As adoption of containers grows, we are getting more asks around running Jenkins on Azure Kubernetes Service (AKS.) To run Jenkins on a VM on Azure, you can use our solution template in Azure Marketplace. If you want to run Jenkins on AKS, I am happy to announce that you can now consider Jenkins X on AKS.
AKS is a fully managed Kubernetes container orchestration service that simplifies deployment and operation. With dynamic scaling of your application infrastructure, you get the confidence and agility you need without investing in a whole team to manage your Kubernetes cluster.
Jenkins X is a Jenkins subproject. It’s Jenkins on Kubernetes – an opinionated CI/CD solution for modern cloud applications. Jenkins X helps by giving you:
- Automated CI and CD – default configuration for build agents and pipelines are automatically created; you don’t need to have deep Jenkins knowledge
- Environment promotion – management of environments and promotion of new versions are automated via GitOps
- Preview environments – you get faster feedback before code merge to master and speed up delivery of changes
Combining the benefits of both AKS and Jenkins X, developers can truly focus on coding instead of spending time to set up their CI/CD infrastructure which could be daunting and time consuming.
Setting up Jenkins X on AKS
- To run Jenkins X on Azure, start by getting the jx command line tool.
- To create the AKS cluster, run:
jx create cluster aks
I prefer to create my AKS cluster separately so that it is easy for me to clean up after I am done.
Create an Azure resource group:
az group create -n yourResourceGroup -l yourRegion
Create a cluster with 6 nodes:
az aks create -g yourResourceGroup -n yourAKS --node-count 6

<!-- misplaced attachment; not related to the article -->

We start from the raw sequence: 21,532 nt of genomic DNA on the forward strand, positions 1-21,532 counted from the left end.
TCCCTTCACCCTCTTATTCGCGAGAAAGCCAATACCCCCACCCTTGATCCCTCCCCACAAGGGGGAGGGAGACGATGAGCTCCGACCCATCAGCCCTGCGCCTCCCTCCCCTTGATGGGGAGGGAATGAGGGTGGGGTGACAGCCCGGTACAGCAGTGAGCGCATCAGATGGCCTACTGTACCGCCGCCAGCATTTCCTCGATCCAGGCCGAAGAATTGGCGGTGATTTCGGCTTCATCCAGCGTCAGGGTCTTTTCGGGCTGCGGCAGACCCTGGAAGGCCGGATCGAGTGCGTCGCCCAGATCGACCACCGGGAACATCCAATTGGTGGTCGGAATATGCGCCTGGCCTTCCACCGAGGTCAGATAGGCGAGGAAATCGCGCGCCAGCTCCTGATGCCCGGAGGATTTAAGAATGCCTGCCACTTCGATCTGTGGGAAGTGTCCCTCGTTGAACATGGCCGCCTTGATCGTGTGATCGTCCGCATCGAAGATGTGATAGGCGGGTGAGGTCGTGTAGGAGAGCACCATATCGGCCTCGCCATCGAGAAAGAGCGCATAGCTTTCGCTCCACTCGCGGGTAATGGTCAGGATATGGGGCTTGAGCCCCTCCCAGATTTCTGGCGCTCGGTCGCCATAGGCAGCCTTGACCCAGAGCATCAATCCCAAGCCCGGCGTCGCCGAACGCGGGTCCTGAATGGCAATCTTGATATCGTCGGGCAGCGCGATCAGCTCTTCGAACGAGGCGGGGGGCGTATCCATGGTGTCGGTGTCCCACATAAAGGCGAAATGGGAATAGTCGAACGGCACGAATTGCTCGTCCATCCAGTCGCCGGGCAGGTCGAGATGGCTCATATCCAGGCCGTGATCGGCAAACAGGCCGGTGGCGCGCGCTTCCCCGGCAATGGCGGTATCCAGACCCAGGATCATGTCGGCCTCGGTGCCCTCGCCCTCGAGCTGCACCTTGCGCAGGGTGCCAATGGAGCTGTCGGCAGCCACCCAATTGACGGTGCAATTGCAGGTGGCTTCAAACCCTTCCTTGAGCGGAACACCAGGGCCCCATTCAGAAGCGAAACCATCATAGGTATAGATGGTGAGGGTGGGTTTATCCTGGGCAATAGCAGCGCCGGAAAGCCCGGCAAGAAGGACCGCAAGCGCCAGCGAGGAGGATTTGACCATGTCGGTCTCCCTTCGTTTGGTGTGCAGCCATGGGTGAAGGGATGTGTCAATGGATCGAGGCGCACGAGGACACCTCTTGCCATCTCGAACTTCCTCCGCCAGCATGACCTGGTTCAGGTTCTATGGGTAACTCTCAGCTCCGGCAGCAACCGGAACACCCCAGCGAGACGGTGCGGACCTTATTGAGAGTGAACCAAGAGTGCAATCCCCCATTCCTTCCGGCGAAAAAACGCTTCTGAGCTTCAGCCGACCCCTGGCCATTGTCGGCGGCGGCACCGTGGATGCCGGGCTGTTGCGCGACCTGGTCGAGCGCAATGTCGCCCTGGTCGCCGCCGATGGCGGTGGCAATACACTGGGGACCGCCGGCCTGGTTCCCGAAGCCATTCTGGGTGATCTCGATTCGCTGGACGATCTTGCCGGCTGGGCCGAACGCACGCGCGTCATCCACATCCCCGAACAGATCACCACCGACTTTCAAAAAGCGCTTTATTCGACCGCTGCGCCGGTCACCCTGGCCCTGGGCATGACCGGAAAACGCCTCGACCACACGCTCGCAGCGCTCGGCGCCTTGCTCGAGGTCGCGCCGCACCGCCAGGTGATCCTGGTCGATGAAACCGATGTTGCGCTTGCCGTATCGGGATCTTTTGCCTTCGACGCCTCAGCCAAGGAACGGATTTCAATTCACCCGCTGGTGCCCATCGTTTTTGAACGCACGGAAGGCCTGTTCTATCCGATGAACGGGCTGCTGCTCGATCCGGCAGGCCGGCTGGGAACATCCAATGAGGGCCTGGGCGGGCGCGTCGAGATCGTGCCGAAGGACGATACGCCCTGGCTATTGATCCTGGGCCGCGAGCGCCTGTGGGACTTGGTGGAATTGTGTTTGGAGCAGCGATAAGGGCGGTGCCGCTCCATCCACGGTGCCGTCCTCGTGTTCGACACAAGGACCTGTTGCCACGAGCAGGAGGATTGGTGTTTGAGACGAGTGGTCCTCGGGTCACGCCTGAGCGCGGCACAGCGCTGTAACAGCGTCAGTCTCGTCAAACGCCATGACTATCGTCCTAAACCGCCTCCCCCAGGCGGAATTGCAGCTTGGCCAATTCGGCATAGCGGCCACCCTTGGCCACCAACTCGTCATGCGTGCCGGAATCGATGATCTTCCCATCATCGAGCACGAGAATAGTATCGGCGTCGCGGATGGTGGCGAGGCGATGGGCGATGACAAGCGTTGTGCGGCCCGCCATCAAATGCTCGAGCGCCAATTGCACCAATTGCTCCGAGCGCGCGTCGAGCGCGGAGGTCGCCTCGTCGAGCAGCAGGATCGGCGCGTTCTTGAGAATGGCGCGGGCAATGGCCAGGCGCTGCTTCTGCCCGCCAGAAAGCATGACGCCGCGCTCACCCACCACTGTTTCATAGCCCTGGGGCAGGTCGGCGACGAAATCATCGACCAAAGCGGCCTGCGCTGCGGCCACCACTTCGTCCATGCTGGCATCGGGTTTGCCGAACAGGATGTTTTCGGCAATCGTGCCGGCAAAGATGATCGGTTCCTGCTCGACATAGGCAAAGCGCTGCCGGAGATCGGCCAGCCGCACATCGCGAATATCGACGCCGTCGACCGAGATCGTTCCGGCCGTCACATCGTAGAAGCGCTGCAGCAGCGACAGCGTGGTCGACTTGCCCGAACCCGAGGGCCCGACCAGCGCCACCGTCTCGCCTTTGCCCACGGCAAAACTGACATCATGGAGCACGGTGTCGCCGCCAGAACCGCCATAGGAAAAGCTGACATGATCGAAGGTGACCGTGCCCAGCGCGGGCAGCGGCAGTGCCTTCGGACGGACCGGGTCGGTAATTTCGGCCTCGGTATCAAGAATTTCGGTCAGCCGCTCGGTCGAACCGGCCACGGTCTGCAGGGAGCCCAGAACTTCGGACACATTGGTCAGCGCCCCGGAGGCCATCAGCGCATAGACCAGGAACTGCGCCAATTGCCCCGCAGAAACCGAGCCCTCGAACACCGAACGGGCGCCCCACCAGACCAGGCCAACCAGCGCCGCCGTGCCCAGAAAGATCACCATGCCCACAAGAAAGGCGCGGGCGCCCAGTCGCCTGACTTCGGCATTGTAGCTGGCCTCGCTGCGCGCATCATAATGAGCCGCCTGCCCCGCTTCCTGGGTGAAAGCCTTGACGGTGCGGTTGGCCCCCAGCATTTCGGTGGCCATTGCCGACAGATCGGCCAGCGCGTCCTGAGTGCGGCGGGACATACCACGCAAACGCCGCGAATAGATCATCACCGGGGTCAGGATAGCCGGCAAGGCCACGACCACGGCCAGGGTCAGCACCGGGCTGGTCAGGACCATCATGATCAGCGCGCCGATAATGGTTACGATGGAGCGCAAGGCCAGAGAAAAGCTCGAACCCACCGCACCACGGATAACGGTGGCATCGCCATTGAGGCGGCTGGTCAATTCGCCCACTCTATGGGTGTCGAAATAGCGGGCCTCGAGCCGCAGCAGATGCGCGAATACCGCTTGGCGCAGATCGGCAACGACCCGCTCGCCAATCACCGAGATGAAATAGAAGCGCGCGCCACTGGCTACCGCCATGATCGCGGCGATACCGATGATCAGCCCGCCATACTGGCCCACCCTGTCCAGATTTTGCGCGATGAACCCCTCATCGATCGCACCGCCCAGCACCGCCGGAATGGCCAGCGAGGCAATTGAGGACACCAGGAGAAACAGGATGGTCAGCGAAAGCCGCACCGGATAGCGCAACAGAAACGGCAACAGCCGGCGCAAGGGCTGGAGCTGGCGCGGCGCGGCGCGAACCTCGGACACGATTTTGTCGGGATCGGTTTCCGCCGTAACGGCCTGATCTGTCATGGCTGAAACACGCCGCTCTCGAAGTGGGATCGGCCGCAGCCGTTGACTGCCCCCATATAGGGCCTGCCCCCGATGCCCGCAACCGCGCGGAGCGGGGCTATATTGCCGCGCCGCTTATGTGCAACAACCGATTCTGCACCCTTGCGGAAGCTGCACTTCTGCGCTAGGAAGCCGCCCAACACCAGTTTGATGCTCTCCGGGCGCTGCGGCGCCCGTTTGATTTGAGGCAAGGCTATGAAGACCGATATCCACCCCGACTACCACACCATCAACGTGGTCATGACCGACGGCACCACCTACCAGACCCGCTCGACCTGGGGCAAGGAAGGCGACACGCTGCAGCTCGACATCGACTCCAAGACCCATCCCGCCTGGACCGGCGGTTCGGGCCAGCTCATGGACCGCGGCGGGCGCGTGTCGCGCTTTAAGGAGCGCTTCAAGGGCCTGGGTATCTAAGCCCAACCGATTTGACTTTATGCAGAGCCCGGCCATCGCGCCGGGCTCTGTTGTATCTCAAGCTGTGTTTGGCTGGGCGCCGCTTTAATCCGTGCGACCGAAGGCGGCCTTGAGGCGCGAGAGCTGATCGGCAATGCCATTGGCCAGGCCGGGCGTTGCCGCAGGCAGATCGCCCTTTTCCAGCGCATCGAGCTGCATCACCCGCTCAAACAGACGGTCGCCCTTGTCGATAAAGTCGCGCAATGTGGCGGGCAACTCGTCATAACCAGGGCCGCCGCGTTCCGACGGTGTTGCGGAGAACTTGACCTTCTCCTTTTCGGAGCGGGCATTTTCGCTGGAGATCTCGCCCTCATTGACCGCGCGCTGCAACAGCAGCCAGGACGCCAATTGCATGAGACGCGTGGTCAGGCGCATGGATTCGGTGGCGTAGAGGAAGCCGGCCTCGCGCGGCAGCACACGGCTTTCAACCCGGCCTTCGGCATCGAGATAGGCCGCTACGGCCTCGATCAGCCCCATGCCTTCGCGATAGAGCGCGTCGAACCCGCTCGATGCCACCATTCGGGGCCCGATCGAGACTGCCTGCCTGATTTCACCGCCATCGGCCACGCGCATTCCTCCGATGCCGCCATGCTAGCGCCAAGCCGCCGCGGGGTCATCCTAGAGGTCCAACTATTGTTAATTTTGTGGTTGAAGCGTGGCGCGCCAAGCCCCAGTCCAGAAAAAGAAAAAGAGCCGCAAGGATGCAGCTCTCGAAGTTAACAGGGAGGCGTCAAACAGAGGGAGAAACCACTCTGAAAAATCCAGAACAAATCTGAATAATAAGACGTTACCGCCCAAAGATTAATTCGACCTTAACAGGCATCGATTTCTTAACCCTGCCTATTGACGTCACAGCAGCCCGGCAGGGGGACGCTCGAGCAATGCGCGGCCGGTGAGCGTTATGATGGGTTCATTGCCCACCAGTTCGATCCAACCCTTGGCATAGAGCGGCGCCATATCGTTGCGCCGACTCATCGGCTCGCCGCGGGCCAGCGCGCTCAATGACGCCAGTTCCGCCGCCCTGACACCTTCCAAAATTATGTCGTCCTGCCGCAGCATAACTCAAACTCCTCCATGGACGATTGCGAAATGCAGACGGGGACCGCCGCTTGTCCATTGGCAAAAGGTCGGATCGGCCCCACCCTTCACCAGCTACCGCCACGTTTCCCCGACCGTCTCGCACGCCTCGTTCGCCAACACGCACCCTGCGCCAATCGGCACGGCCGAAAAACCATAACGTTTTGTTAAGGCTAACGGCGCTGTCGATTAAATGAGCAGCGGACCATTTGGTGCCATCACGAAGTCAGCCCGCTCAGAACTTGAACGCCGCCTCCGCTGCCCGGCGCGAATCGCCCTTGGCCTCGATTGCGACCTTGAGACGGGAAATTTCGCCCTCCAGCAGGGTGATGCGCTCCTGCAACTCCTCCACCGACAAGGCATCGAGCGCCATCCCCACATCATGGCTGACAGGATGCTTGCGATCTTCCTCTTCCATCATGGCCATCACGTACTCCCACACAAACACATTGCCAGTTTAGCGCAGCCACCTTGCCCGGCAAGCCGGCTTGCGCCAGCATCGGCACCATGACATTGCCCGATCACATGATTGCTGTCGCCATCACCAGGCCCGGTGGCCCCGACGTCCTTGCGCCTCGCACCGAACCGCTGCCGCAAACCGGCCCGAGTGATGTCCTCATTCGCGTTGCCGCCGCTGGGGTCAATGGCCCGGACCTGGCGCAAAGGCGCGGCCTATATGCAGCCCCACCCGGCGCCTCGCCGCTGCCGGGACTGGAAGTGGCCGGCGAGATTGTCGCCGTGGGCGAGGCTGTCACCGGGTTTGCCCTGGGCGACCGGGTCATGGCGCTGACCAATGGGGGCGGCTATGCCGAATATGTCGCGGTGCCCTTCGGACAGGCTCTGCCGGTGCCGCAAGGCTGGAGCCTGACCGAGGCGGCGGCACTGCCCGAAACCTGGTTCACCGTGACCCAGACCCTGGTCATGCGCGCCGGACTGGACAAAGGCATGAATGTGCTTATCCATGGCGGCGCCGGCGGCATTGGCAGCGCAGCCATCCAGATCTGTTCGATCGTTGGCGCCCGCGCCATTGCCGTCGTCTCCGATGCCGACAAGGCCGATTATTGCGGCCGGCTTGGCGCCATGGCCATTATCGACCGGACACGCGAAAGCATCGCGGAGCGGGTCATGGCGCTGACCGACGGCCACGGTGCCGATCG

Install Jenkins X:
(select AKS as your provider)
- Once installation completes, you will get the admin/password to your Jenkins static server. Use jx console to open your Jenkins dashboard.
In your Azure resource group, you should see your AKS cluster, as well as an Azure Container Registry for managing images for your application.
Testing a Spring Book app
- Follow the steps in this demo to create a Spring Boot App. Run:
jx create spring -d web -d actuator
Once the git repo and webhook are created, build is triggered automatically.
You can see the build log by doing:
jx get build logs
To get the URL, run:
jx open –env staging
You will see the default Spring Boot whitelabel error page since a home page is missing.
To create an issue, run:
jx create issue -t 'add a homepage'
In VS Code,
- Create a new branch.
- Add a home page index.html under src\main\resources\static.
- Commit your update and submit the PR.
- While the build is in progress, you can click the details link to check progress.
- Once build is complete, a PR preview environment is available for you to verify your fix.
- To clean up, simply delete your Azure resource group
az group delete -y --no-wait -n yourResourceGroup
Jenkins X is evolving rapidly. The jx version I used to walk through the above is 1.3.933.
Try it out and give us feedback either via comment below or email us at Jenkins Azure Support. Let us know what additional Azure integrations you’d like to see in Jenkins X.